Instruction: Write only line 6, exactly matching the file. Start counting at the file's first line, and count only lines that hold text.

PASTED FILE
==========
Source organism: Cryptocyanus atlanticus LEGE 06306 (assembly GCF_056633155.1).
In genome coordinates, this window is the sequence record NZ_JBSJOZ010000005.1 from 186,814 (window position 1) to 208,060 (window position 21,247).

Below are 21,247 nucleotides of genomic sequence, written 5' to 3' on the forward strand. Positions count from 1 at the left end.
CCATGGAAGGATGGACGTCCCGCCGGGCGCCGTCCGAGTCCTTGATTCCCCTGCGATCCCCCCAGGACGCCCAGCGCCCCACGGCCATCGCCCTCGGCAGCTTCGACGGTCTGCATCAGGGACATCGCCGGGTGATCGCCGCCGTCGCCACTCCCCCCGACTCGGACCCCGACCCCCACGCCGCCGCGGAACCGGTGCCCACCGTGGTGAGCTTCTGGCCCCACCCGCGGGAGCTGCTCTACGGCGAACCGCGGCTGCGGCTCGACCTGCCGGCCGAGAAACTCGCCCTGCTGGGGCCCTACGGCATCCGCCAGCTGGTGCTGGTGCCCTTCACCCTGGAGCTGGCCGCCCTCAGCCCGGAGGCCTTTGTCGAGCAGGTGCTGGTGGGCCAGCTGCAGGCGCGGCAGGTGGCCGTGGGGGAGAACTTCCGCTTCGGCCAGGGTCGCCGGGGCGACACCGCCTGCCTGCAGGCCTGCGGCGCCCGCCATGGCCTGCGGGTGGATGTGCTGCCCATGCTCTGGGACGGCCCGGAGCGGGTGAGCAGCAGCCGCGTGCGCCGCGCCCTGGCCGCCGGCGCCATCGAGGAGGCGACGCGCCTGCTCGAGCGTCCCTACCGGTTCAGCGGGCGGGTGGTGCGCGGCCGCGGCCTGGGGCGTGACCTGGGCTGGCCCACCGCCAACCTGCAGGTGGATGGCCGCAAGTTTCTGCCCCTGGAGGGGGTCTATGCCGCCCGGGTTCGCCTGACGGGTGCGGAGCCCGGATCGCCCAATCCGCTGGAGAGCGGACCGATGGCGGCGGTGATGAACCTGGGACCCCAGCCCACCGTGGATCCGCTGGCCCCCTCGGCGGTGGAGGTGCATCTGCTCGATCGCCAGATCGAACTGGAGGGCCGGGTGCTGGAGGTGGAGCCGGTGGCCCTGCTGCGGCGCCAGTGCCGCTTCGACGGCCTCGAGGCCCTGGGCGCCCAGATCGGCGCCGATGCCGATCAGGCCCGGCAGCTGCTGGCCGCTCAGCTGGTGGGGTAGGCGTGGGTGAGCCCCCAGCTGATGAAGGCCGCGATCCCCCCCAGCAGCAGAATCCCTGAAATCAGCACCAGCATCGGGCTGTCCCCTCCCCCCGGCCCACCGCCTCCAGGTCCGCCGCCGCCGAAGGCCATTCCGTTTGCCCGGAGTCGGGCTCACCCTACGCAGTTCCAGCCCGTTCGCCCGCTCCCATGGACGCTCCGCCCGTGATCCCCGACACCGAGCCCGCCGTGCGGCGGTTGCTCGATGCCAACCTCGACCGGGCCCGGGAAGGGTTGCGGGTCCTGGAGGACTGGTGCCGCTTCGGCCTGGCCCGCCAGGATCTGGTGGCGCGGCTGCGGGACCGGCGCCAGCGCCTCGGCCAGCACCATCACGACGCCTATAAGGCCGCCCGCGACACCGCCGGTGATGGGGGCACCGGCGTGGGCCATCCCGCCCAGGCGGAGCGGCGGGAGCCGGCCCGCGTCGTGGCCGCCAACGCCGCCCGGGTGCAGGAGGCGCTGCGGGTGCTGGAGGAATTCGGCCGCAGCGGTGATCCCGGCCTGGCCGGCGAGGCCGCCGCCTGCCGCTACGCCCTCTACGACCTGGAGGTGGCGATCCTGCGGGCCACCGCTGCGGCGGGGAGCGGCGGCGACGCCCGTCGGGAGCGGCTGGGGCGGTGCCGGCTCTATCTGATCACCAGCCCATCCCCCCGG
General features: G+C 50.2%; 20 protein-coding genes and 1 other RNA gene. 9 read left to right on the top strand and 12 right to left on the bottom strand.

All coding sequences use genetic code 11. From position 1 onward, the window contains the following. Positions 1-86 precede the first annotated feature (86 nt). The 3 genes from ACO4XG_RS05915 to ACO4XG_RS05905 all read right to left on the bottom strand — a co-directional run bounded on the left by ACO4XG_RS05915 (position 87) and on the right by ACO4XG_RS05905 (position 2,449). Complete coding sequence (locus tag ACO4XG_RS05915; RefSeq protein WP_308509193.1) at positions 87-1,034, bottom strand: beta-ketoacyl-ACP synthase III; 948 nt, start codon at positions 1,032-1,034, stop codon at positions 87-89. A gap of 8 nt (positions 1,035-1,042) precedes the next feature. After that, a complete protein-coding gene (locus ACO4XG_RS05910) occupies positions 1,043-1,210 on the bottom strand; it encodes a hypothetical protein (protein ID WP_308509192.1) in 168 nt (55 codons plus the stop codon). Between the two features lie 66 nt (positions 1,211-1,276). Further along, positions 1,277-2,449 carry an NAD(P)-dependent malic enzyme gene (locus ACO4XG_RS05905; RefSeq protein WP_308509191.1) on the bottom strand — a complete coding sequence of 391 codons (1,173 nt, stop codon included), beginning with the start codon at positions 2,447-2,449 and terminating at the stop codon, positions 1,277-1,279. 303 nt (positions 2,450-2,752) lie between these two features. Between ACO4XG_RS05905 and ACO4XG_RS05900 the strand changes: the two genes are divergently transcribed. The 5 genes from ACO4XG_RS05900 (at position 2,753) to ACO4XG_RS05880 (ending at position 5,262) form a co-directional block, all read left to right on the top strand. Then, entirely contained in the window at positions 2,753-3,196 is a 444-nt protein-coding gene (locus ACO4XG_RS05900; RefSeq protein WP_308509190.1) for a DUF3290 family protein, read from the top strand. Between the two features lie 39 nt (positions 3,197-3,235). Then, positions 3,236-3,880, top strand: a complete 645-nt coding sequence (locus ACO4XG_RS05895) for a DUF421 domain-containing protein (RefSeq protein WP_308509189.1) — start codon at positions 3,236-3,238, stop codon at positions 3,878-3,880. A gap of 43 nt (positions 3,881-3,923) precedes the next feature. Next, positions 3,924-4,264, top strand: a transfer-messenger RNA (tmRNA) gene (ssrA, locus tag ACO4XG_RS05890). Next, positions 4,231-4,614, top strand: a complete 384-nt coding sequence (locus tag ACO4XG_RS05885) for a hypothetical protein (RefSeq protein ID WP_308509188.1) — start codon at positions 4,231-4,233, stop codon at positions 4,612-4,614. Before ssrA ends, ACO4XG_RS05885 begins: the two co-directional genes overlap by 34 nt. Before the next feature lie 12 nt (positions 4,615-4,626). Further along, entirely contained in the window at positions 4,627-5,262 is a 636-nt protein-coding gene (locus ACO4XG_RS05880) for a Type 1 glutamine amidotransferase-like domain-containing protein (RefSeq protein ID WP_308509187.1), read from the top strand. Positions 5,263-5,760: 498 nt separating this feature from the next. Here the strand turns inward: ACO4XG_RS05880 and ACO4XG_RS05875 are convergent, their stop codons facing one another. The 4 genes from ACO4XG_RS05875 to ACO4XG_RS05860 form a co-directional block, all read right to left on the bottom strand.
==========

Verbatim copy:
All coding sequences use genetic code 11. From position 1 onward, the window contains the following. Positions 1-86 precede the first annotated feature (86 nt). The 3 genes from ACO4XG_RS05915 to ACO4XG_RS05905 all read right to left on the bottom strand — a co-directional run bounded on the left by ACO4XG_RS05915 (position 87) and on the right by ACO4XG_RS05905 (position 2,449). Complete coding sequence (locus tag ACO4XG_RS05915; RefSeq protein WP_308509193.1) at positions 87-1,034, bottom strand: beta-ketoacyl-ACP synthase III; 948 nt, start codon at positions 1,032-1,034, stop codon at positions 87-89. A gap of 8 nt (positions 1,035-1,042) precedes the next feature. After that, a complete protein-coding gene (locus ACO4XG_RS05910) occupies positions 1,043-1,210 on the bottom strand; it encodes a hypothetical protein (protein ID WP_308509192.1) in 168 nt (55 codons plus the stop codon). Between the two features lie 66 nt (positions 1,211-1,276). Further along, positions 1,277-2,449 carry an NAD(P)-dependent malic enzyme gene (locus ACO4XG_RS05905; RefSeq protein WP_308509191.1) on the bottom strand — a complete coding sequence of 391 codons (1,173 nt, stop codon included), beginning with the start codon at positions 2,447-2,449 and terminating at the stop codon, positions 1,277-1,279. 303 nt (positions 2,450-2,752) lie between these two features. Between ACO4XG_RS05905 and ACO4XG_RS05900 the strand changes: the two genes are divergently transcribed. The 5 genes from ACO4XG_RS05900 (at position 2,753) to ACO4XG_RS05880 (ending at position 5,262) form a co-directional block, all read left to right on the top strand. Then, entirely contained in the window at positions 2,753-3,196 is a 444-nt protein-coding gene (locus ACO4XG_RS05900; RefSeq protein WP_308509190.1) for a DUF3290 family protein, read from the top strand. Between the two features lie 39 nt (positions 3,197-3,235). Then, positions 3,236-3,880, top strand: a complete 645-nt coding sequence (locus ACO4XG_RS05895) for a DUF421 domain-containing protein (RefSeq protein WP_308509189.1) — start codon at positions 3,236-3,238, stop codon at positions 3,878-3,880. A gap of 43 nt (positions 3,881-3,923) precedes the next feature. Next, positions 3,924-4,264, top strand: a transfer-messenger RNA (tmRNA) gene (ssrA, locus tag ACO4XG_RS05890). Next, positions 4,231-4,614, top strand: a complete 384-nt coding sequence (locus tag ACO4XG_RS05885) for a hypothetical protein (RefSeq protein ID WP_308509188.1) — start codon at positions 4,231-4,233, stop codon at positions 4,612-4,614. Before ssrA ends, ACO4XG_RS05885 begins: the two co-directional genes overlap by 34 nt. Before the next feature lie 12 nt (positions 4,615-4,626). Further along, entirely contained in the window at positions 4,627-5,262 is a 636-nt protein-coding gene (locus ACO4XG_RS05880) for a Type 1 glutamine amidotransferase-like domain-containing protein (RefSeq protein ID WP_308509187.1), read from the top strand. Positions 5,263-5,760: 498 nt separating this feature from the next. Here the strand turns inward: ACO4XG_RS05880 and ACO4XG_RS05875 are convergent, their stop codons facing one another. The 4 genes from ACO4XG_RS05875 to ACO4XG_RS05860 form a co-directional block, all read right to left on the bottom strand.